Also don’t listen to this if you’re appreciative of good dialogue. The interactions between the characters are fine when the plot’s steaming along, but are embarrassing during the more reflective moments, particularly where any of the speakers are female.
It’s astounding to think that Smith has ever met a woman other than his mum. The female characters are either ball-busting Alphas, brats or submissives. Come to think of it, these are tried-and-tested templates he’s stuck to before, particularly in the Courtney series.
There is one aspect of this reading which is bordering on the hysterical, and that’s the narration. Considering the macho nature of Wilbur Smith’s work, it’s somewhat disconcerting to have a gruff-voiced guy read the naughty bits, in all their squishy details. Imagine listening to your grandad reading a Jackie Collins novel out loud at bedtime – it’s that icky.
Best bits: evil pirates contemplating the tortures they’re going to inflict; inventive manifestations of nemesis from the goodies and the baddies; home-made daggers; sharks.
Worst bits: Mysterious things hiding in glass jars; rubbery arms; being a gay incidental character in a small town in Somalia; talkie bits.
Despite having read many Wilbur Smith books this is the first of his audiobooks that I have purchased.
This is a well paced story with the added bonus of the narrator having a voice to match the story. This is not always the case. I really cannot fault it. A cracking listen.
"Erm... its okay"
To tell you the truth this is kind of what I want from a basic Wilbur Smith a simple tale with basic characters and some guns and sand. I listen to audio books to distract myself until I fall asleep or when commuting and not music; having said that the dialogue is so stagnant that occasionally it made me snigger in bed and wake me up. Also weirdly the torture, killing again doesn't seem half as gut churning as Wilbur Smith's depictions of sex. I very much think he is a Last Tango in Paris kinda man the way be bangs on about the mertis of pubic hair but having said that I am vaguely working my way through it for a second time as going to sleep material this week.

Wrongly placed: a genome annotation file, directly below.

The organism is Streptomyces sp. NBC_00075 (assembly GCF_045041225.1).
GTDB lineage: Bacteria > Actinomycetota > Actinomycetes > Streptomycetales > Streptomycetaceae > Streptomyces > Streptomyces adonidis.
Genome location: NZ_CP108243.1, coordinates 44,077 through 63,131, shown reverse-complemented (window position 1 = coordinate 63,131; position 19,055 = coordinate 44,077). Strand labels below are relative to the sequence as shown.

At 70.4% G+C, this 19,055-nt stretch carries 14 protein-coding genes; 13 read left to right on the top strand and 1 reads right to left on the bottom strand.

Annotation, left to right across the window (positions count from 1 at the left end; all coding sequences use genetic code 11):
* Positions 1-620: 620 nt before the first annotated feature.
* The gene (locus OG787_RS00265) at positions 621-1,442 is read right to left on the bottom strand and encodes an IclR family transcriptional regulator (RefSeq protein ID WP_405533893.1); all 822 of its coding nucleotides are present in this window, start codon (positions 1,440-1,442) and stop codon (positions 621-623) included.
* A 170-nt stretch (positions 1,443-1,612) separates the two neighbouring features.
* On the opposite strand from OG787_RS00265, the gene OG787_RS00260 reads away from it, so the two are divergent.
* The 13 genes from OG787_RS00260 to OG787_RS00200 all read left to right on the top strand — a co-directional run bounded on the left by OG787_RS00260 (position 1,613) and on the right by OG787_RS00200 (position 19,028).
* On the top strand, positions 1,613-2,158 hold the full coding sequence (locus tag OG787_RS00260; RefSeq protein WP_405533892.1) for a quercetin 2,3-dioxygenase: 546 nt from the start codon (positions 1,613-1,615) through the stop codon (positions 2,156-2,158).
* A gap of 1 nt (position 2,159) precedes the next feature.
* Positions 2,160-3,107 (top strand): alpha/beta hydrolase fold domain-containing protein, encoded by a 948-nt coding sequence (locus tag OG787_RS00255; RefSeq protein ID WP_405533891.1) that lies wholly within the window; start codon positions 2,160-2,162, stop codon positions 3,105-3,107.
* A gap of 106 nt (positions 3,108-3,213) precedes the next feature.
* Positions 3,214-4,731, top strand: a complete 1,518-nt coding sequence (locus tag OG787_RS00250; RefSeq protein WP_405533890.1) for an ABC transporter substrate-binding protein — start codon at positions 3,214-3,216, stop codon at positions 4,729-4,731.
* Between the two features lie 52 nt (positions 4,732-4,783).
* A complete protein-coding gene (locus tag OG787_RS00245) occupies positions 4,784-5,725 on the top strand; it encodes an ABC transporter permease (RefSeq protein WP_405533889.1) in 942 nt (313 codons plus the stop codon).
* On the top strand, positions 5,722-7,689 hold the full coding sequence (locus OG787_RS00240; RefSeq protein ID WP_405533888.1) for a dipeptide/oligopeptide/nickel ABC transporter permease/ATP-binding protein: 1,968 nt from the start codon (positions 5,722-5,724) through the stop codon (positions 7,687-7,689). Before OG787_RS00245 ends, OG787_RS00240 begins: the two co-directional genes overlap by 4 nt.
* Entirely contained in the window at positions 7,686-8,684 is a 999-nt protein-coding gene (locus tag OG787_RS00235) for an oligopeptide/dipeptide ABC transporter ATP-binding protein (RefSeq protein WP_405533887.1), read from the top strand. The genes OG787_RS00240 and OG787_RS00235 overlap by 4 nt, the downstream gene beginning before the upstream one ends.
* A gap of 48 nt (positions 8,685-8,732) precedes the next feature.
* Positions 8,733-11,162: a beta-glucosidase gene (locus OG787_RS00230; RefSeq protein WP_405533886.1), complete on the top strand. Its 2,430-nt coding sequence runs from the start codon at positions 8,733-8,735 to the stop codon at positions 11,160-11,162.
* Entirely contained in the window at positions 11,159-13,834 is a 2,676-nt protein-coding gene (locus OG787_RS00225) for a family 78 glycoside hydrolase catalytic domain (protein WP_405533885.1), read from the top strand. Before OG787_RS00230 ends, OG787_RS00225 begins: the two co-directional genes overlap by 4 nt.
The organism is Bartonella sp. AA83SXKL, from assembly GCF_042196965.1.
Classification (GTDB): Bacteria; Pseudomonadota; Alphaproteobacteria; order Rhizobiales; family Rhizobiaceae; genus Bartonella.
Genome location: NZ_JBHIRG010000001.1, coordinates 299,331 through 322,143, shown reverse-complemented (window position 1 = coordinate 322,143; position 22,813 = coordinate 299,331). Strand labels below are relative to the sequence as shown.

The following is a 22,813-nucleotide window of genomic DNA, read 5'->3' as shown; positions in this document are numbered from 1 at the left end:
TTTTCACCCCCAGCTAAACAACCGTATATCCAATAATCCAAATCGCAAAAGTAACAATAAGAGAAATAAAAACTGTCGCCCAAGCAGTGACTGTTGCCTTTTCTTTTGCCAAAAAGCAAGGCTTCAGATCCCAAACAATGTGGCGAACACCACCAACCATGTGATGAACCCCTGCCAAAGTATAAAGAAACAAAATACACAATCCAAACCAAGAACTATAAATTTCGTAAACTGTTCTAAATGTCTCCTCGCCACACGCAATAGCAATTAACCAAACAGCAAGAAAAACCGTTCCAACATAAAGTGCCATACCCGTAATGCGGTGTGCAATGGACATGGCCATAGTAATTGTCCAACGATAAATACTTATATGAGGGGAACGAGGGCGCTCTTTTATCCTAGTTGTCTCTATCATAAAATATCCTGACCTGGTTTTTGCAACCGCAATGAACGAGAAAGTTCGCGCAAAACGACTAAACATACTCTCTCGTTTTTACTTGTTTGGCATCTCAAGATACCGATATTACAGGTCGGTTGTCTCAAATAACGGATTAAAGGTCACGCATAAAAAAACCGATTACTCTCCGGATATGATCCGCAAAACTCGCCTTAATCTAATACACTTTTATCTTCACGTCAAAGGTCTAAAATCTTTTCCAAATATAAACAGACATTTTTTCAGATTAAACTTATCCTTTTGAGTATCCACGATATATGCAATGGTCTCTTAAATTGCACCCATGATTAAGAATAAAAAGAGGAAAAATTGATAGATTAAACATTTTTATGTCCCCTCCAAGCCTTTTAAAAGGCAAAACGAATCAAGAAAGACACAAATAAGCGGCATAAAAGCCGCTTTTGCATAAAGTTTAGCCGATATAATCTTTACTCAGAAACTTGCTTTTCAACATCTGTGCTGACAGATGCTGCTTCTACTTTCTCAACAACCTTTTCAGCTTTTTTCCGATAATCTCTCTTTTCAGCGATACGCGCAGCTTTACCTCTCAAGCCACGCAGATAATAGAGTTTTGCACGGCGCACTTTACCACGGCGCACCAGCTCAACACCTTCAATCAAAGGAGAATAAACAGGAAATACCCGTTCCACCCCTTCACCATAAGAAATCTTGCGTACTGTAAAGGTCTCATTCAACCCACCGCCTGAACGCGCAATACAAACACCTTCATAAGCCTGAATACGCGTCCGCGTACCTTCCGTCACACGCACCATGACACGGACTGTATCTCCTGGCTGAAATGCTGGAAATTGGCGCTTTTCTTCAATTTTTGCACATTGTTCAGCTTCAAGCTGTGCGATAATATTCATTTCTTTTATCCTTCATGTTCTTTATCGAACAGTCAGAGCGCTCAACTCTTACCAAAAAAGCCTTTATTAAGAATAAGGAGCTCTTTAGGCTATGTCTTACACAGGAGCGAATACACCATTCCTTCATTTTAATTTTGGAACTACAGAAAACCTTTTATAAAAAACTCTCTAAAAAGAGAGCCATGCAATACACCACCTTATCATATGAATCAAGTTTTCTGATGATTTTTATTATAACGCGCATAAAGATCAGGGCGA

"Good narration - awful story"
I used to enjoy Wilbur Smith - some years ago. This is really awful. Shallow stereo-typed characters, cringe worthy sex, unnecessary violence - cr*p story. The narrator does a good job with what he's got - but you can'y make a silk purse out of a sow's ear - and this really is a sow's ear.
"Not up to his usual standard"
Having read many of Wilbur Smiths novels, I was very disappointed with this one. It was more like the script for a Hollywood action movie complete with Super Heroes and a ridiculous plot. Two stars was probably generous.
"Plenty of action but very 2-dimensional"
I was disappointed with this story. All the characters were perfect or evil, though everyone's morals were very eye-for-an-eye. Except for the explicit sex and violence it felt very 1950's. Narration was good though.